• Tabby_TwoTone

        Tabs Jr. did OK.

  • South Awwlington

    Sick Fox w/bird.

    If it is mange, it should be put down. He’s gotta be miserable.

  • Elaine

    Maybe a Dingo ate your Ba-by!

  • nom de guerre

    Where is Captain Pup McPuppo when you need him?

    • drax

      He’s over at the Iwo Jima Memorial catching birds, apparently.

      • Tabby_TwoTone


    • CrystalMikey

      *whistles for the Captain*

      • *howls* i’ll get right on tracking this mangy critter down to preserve the health and well-being of our local pets & pet-owners!!! *howls again & darts off into the woods with a look of purpose in my eyes*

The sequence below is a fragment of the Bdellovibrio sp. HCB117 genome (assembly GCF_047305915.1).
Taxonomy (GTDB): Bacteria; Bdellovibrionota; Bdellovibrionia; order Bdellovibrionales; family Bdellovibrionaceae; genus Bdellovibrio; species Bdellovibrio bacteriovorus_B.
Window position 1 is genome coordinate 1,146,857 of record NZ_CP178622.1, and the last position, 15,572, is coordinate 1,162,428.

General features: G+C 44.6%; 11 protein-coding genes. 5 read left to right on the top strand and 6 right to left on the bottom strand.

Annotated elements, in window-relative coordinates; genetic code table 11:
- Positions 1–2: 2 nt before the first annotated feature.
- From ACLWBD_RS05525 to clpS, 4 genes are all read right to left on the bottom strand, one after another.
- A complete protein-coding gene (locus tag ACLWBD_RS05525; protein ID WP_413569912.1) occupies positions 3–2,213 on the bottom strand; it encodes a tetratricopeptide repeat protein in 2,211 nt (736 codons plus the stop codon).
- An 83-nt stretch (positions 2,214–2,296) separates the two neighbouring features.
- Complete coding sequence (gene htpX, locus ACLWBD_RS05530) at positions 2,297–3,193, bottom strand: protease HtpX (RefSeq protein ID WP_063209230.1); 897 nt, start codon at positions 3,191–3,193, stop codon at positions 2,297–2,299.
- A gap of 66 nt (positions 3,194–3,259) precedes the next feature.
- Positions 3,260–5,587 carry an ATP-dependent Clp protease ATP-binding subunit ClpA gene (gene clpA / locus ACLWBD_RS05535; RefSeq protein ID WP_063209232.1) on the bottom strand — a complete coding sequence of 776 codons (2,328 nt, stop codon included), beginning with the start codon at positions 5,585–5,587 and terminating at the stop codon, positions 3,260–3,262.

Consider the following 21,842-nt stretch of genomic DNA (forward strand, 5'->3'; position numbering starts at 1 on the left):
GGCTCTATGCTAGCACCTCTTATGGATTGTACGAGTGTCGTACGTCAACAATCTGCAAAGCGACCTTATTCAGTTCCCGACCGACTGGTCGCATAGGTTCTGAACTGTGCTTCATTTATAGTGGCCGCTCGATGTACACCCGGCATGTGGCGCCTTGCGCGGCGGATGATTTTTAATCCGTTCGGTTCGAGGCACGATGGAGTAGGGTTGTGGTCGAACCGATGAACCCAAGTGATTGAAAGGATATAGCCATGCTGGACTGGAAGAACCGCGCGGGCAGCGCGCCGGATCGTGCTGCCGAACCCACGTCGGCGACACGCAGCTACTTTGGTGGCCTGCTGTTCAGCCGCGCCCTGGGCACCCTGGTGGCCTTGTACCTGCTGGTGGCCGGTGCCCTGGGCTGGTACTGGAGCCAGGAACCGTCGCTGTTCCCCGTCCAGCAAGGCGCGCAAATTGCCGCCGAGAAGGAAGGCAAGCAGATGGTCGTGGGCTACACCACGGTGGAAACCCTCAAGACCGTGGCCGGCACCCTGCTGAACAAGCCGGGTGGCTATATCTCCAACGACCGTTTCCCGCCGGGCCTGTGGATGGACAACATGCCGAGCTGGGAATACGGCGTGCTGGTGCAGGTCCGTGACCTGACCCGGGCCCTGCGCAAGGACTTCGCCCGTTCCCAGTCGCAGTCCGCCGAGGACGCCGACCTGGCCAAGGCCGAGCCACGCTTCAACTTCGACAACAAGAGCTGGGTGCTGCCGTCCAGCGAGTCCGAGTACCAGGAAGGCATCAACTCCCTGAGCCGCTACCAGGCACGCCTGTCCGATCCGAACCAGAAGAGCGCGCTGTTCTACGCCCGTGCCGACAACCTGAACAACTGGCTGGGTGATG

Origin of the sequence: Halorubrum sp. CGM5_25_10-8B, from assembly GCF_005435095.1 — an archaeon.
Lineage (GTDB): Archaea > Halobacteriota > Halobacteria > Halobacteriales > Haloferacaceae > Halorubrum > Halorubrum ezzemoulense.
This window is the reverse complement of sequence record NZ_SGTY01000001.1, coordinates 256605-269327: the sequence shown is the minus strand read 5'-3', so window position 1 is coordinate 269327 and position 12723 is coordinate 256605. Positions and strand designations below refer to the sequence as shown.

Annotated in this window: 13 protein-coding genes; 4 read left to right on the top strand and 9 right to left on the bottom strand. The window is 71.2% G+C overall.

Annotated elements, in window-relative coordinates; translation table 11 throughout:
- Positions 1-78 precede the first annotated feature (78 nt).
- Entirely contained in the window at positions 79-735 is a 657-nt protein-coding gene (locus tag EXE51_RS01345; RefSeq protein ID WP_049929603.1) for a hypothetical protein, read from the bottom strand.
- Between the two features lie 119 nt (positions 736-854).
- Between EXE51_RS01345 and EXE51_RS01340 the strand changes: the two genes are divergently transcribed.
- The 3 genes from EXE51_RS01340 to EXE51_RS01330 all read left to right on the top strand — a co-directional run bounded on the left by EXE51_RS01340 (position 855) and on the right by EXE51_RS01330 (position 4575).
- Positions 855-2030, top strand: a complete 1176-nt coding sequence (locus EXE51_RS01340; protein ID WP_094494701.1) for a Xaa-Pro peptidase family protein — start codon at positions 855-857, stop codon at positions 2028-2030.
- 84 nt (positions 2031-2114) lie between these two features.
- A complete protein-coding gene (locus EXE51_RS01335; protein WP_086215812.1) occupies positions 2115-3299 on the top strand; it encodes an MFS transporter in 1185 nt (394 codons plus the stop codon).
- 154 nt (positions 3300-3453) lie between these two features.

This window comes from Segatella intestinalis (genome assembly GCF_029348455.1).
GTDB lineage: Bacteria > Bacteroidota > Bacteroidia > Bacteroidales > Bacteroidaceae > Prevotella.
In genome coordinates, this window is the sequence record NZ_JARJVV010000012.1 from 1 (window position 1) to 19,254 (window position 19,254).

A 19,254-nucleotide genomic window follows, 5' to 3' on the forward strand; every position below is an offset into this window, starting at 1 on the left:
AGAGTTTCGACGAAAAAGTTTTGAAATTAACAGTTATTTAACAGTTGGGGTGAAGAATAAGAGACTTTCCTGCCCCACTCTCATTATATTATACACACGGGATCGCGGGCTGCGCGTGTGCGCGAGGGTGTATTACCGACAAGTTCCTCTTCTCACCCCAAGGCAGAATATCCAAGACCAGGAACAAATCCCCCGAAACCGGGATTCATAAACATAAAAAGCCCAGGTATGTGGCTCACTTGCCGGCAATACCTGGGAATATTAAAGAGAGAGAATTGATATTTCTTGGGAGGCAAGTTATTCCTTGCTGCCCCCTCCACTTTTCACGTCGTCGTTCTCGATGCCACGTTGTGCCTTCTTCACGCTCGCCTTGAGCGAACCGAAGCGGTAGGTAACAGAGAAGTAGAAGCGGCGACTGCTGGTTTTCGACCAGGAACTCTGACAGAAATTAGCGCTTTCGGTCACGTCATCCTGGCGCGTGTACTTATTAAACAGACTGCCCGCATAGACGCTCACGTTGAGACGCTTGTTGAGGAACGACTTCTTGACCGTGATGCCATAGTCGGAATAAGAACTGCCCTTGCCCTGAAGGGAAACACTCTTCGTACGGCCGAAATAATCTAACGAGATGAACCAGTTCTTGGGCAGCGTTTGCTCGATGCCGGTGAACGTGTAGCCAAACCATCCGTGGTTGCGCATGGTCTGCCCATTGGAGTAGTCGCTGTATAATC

• drax
  • ex-roomie

    Doty you’re famous! Great investigative photography you’ve done.

  • Edgar

    I took a picture of the little guy/gal at the beginning of May.


  • gnushell

    I have seen both foxes and one coyote in my back yard in Westover. We have a bunch of wild bunnies and the hunters show up frequently looking for them.

    • DarkHeart

      Elmer’s in town?

  • Redneck

    That is definitely a red fox with mange.

  • Hattie McDaniel

    “new DNA analysis of coyote poop shows for the first time that some coyotes in the state of Virginia are also part wolf. Scientists think these animals are coyote-wolf hybrids that traveled south from New England along the Appalachian Mountains”


    • DCBuff

      Where wolf?

      • LuvDusty

        There wolf! There castle!

        Why are talking that way?

        I thought you wanted me too…?

        /sorry couldn’t resist.